Zero. Zilch. Nothing.
It may have been the fact that no one has ever directly questioned what truly makes me happy to understand who I am, or maybe it was the idea that I thought my accomplishments were the only thing that made me who I am.
The truth is, you can be a successful person and still be unhappy. You know? That whole idea of having all the money in the world, but being overwhelmed with a sense of "meh" because you're not in tune with your deepest joy and purpose.
You have to chase your happiness to live a fulfilling life.
Anyway, back to Jack.
After a few minutes, I tripped over my words and came up with something about having a passion for life advice and growth, but otherwise, my words had spiraled into an unknown universe, never to be found again. Seriously, I still can’t find them.
Even if I had the opportunity to go back into that conversation, I’m not sure that my reply would be any better in person.
Sure, with time, I figured out what makes me happiest, but if you ask me on the spot, I can’t tell you.
Days and weeks have passed since that interaction, but Jack’s questions still linger in my mind, so much so that we’re here together talking about it today.
Although there are still moments in my mind where I struggle to pinpoint my passion for writing, my vision has been steadied, and I’ve now uncovered the lesson in my interaction with Jack.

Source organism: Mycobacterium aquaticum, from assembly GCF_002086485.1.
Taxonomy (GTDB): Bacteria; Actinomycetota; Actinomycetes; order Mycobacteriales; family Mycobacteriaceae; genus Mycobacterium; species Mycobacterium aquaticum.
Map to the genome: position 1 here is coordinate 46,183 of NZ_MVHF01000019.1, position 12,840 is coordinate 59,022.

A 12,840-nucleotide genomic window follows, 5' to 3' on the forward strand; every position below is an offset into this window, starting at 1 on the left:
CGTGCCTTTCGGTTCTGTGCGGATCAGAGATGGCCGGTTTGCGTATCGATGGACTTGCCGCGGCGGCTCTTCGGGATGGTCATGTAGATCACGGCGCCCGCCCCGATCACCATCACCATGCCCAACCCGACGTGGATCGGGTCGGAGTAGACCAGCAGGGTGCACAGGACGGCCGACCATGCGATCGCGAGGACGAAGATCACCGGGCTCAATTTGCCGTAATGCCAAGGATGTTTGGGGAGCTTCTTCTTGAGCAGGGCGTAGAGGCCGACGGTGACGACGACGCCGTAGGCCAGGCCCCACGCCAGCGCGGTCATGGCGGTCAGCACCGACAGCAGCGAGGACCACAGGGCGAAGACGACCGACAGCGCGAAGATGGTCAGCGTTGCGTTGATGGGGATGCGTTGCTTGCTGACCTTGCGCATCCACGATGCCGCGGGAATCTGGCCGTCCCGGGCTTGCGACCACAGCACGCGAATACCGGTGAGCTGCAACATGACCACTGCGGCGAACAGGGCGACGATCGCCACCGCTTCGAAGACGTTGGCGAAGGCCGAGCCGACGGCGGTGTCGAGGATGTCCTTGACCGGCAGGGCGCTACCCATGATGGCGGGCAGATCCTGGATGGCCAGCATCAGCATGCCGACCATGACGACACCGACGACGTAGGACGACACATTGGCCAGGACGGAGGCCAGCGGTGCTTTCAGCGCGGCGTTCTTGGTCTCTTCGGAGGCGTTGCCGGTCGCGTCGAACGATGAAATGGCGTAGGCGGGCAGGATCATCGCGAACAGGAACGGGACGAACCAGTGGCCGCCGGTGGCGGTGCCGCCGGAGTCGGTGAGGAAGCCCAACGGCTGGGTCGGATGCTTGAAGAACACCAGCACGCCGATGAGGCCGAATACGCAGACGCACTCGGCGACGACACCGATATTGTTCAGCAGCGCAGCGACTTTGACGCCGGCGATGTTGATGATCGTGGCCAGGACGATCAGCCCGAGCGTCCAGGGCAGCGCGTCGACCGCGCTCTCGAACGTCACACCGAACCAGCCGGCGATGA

Jack was meant to stand wide-armed in my path to slow me down in my tracks and realign my focus to what truly matters in my heart, even when I wasn’t prepared enough to face it and came up blank for days.
So, what’s my point?
All people in your life serve a purpose.
For the longest, I’ve been so zeroed in on growing my business and my career that I lost sight of why I started this journey in the first place.
Becoming a writer was never about money, accolades, awards, or recognition. It was always about passion, joy, freedom, and fulfillment.
I was reminded of that as I sat and pondered Jack’s question for over a week.
There will be full-circle moments in your life with people you least expect that bring you to your knees and bring you back to yourself.
Whatever your journey may look like, don’t forget why you started, and never pass up a random conversation with someone placed in your path– it may be the reset you need to reach your next beautiful level in life.
So, if you have the chance to chat with a Jack– take it. It may change your life.
And to Jack–
If you’re reading this, here's my thoughtful response.
My happiest moments are found in using words to express how profoundly people impact the world and the people around them.
I find deep joy in authentic connection and limitless exploration-- especially when they arise on the path less traveled.
Most people never recognize that our truest goal lies in uncovering and relishing our deepest happiness.
So, thank you for helping me uncover and understand my path better.
You are so special.